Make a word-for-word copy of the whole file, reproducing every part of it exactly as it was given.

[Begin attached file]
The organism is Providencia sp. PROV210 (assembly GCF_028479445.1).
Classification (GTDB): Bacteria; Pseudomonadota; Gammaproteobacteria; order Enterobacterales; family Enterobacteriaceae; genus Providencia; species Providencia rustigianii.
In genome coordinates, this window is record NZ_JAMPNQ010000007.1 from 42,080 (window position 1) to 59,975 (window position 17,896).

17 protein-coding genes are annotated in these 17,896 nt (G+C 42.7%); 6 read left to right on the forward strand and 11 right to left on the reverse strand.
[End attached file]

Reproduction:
The organism is Providencia sp. PROV210 (assembly GCF_028479445.1).
Classification (GTDB): Bacteria; Pseudomonadota; Gammaproteobacteria; order Enterobacterales; family Enterobacteriaceae; genus Providencia; species Providencia rustigianii.
In genome coordinates, this window is record NZ_JAMPNQ010000007.1 from 42,080 (window position 1) to 59,975 (window position 17,896).

17 protein-coding genes are annotated in these 17,896 nt (G+C 42.7%); 6 read left to right on the forward strand and 11 right to left on the reverse strand.